- The Washington Times - Monday, January 3, 2022

A winter storm blew heavy snow into the nation’s capital region on Monday, bringing an estimated one to 12 inches of snow and shutting down public transportation, flights and schools.

The National Weather Service (NWS) issued a winter storm warning through 4 p.m. Monday, noting the heaviest amounts of snow will most likely accumulate near and south of U.S. 50.

Some parts of the District, central Maryland and northern Virginia saw anywhere from one to 12 inches of snow. 

“Travel conditions are hazardous across much of northern and central Virginia into the DC metro, central and southern Maryland due to heavy snow, gusty winds and snow covered roadways. Snow ends from west to east during the midday through mid afternoon,” the NWS said in its winter storm message Monday. “When venturing outside, watch your first few steps taken on steps, sidewalks, and driveways, which could be icy and slippery, increasing your risk of a fall and injury.”

Buses that were not already in service were held at stops until it was safe to resume service, Metro said. 

The transit agency suggested customers use the Metrorail service instead, which had trains running every 12 to 24 minutes. Metro added there could be some minor delays with Metrorail service so that deicer trains can clear rails of snow and ice.

More than half of flights were either canceled or delayed Monday at Washington Dulles International Airport, Ronald Reagan National Airport and Baltimore/Washington International Airport, a FlightAware.com’s misery map showed. More than 100 flights were canceled while more than 50 flights were delayed from the airports as of Monday morning, according to the tracker.

The snow grounded President Biden’s helicopter as well, the Associated Press reported. Mr. Biden instead traveled to the White House from Andrews Air Force Base with a motorcade although officials warned against traveling on roads. 

Multiple school systems throughout the region on Monday were closed, delayed or switched to virtual learning due to the inclement weather. DC Public Schools announced it will push back its date for students and staff to return to school to Thursday.

The Virginia State Police (VSP) tweeted it received more than 2,000 calls for service as of about 4 p.m. Monday. Earlier in the afternoon, the VSP said it responded to 559 traffic crashes and 522 disabled or stuck vehicles across the state.

The Virginia Department of Transportation confirmed Tuesday morning that both directions of Interstate 95 were shut down between Ruther Glen, Virginia, in Caroline County and exit 152 in Dumfries, Prince William County, The Associated Press reported. A crash involving six tractor trailers on Monday around noon lead to the shutdown, leaving drivers stranded for hours, although no injuries were reported, the wire service said.

The Maryland State Police said it responded to 132 crashes, 157 disabled vehicles and 515 service calls between 3:30 a.m. and 3:30 p.m. Monday. 

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Maryland’s transportation department deployed more than 2,100 pieces of equipment, according to Gov. Larry Hogan. He said snow accumulations were expected to be the greatest along the I-95 corridor, south and east of the interstate. 

D.C. Mayor Muriel Bowser said Monday the snow emergency was extended to Tuesday at 7 a.m. She said the timeline of the storm started later than expected and an extension would allow crews more time to clear roads.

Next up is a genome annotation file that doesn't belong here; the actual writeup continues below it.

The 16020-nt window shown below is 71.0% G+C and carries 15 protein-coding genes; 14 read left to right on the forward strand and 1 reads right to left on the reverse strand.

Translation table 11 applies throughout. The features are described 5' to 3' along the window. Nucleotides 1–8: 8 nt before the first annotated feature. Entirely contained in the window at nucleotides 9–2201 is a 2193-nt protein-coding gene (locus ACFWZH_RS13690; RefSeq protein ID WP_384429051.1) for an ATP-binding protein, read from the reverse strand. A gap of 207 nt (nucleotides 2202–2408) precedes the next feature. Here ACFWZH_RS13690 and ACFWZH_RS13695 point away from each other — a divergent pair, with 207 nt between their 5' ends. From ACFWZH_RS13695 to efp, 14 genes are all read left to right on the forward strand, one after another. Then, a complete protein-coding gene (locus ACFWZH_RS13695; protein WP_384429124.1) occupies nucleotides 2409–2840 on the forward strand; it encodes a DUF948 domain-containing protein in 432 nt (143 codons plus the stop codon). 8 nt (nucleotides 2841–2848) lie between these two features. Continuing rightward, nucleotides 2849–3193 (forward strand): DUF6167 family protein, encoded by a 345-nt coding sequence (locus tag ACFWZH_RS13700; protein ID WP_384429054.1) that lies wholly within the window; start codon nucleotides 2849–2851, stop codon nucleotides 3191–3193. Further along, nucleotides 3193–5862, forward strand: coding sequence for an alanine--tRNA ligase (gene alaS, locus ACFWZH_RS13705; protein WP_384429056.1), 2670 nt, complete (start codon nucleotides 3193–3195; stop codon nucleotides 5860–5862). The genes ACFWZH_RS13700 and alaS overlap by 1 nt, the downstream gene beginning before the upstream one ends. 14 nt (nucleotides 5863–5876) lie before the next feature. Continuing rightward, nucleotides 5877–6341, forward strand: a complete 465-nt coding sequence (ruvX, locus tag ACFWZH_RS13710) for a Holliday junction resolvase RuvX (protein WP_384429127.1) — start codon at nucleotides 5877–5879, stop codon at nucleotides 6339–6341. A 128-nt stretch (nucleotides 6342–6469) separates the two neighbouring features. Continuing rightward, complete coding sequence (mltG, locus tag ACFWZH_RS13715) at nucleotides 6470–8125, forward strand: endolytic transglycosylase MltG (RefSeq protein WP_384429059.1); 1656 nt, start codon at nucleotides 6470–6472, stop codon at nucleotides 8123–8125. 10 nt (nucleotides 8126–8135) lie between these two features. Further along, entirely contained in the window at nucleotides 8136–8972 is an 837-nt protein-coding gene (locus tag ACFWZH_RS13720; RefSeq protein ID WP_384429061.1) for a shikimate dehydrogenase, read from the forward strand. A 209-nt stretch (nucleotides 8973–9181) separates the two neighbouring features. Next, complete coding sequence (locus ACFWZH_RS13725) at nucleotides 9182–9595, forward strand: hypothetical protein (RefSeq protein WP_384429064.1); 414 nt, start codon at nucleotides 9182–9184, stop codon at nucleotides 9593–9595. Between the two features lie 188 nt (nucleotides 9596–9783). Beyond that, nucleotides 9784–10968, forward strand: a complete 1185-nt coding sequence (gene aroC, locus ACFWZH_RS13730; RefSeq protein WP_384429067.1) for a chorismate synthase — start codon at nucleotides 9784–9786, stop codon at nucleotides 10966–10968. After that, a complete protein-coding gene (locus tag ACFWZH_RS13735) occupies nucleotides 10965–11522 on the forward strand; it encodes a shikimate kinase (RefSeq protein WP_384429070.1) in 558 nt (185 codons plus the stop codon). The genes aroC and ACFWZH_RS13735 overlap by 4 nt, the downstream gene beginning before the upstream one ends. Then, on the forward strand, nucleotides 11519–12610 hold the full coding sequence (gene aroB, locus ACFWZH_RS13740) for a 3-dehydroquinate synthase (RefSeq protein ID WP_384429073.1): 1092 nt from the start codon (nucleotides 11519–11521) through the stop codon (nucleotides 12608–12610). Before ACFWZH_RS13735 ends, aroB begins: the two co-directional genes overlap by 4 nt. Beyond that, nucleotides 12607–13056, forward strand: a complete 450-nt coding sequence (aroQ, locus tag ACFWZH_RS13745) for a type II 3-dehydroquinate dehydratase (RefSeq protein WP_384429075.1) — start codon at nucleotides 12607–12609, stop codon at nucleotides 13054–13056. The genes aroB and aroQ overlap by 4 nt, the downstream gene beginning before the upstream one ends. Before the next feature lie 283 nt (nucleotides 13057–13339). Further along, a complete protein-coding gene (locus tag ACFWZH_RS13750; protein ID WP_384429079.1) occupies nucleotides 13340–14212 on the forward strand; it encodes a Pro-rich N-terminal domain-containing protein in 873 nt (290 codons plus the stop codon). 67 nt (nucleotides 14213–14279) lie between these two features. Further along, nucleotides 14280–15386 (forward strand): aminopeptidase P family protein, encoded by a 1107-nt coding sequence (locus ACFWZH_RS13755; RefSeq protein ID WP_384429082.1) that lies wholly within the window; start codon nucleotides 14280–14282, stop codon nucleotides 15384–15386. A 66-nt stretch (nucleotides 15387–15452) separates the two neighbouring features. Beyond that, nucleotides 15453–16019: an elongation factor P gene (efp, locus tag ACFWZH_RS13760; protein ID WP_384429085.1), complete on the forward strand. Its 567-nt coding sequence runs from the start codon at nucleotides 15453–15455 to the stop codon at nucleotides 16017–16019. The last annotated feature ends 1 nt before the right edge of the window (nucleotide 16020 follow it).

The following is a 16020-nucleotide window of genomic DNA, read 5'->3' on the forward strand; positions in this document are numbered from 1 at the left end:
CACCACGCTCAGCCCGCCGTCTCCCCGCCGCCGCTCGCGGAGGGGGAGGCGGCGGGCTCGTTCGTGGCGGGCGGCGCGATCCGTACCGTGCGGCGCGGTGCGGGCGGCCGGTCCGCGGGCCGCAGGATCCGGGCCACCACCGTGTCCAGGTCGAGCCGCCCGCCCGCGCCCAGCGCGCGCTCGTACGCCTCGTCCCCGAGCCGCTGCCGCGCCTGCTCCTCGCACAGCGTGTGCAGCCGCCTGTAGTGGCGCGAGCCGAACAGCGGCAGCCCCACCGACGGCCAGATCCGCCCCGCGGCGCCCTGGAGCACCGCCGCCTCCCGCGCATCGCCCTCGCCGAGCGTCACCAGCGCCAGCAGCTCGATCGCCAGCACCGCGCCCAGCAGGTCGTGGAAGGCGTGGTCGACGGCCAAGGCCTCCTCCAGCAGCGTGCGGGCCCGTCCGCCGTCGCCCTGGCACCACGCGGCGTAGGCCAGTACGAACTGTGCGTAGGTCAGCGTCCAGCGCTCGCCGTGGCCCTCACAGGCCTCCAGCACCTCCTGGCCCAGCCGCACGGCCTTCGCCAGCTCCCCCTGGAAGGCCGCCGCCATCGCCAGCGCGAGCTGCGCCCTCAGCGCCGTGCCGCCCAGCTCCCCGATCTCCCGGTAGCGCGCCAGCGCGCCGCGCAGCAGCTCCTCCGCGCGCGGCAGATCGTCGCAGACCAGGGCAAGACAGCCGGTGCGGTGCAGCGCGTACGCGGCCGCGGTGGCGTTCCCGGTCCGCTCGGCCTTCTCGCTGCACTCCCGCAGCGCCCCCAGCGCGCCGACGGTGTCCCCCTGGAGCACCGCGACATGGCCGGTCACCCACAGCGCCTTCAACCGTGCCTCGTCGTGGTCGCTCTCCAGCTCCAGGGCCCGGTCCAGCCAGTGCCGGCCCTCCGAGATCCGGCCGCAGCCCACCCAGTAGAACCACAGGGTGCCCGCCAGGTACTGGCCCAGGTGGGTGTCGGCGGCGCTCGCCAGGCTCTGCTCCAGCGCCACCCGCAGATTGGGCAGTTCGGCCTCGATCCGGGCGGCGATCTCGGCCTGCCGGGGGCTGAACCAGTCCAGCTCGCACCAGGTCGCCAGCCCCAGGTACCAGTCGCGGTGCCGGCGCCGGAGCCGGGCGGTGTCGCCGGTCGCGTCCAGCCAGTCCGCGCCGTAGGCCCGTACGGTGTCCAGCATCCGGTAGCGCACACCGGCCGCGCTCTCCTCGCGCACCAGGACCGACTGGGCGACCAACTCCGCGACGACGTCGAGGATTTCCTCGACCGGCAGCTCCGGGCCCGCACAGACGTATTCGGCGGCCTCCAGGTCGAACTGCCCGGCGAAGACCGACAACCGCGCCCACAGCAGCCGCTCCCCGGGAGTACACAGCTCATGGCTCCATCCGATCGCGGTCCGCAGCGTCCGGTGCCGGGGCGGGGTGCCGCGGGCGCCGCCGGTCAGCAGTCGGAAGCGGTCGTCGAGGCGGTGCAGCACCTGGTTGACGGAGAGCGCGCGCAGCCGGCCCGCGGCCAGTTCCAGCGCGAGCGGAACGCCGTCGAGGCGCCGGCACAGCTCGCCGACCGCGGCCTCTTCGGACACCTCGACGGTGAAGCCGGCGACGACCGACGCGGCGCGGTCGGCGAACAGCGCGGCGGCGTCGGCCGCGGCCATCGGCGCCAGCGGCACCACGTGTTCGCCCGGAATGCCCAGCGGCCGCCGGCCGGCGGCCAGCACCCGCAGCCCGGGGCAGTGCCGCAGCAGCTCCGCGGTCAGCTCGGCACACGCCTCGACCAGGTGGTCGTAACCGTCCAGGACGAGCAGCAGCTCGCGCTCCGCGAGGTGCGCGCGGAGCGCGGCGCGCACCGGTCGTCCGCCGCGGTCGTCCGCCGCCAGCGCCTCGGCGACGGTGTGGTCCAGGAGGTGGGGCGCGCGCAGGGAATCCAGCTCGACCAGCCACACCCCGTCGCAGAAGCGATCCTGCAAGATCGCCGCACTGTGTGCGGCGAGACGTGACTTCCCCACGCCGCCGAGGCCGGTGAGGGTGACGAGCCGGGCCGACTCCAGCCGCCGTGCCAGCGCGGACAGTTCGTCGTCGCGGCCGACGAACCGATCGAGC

“Crews have been out in the District since midnight, focused on salting and plowing roads. Having the snow emergency in effect allows those teams to plow the snow emergency routes from curb to curb,” Miss Bowser said. “I can’t emphasize enough right now that you should stay home. Stay off the roads to allow our crews to work, and protect yourselves. The roads right now are very slick in some places, hard to pass, and we need our crews to be able to work to get to those roads.” 

City officials also issued a cold-weather emergency alert. 

Alyson Hoegg, senior meteorologist for Accuweather, said Monday’s snowfall could eclipse last year’s snowfall for the entire winter. As of 9:15 a.m. Monday, the D.C. area got about four inches of snow, but was expected to get another couple of inches throughout the day, according to Ms. Hoegg. 

“Seeing six inches of snow at this point of the year, especially if you compare it to last year, I think people are a little shocked at this because last year was so tame overall in terms of snowfall,” she said.

As of 1 p.m. Monday, the NWS actually recorded 8.5 inches of snow for the District. 

She said snow was falling at an “incredible rate” across the D.C. area, with up to two inches per hour in some places. The rate of the snowfall added another challenge for crews to keep roads clear, Ms. Hoegg noted. Wind gusts of about 35 mph and the heavy, wet snow could also lead to power outages.

Nearly 504,000 customers in Maryland and Virginia were without power late Monday afternoon, a state-by-state tracker from PowerOutage.US showed. 

During the 2020-2021 winter, the D.C. area only saw 5.4 inches of snow, Ms. Hoegg said, citing measurements recorded by the Ronald Reagan airport. 

The average snowfall recorded by the D.C. airport for the winter season is 13.7 inches, Ms. Hoegg said. She added the District this winter is anticipated to see an average or slightly below average snowfall while areas west of the city are expected to see below-average snowfall. 

• Shen Wu Tan can be reached at stan@washingtontimes.com.

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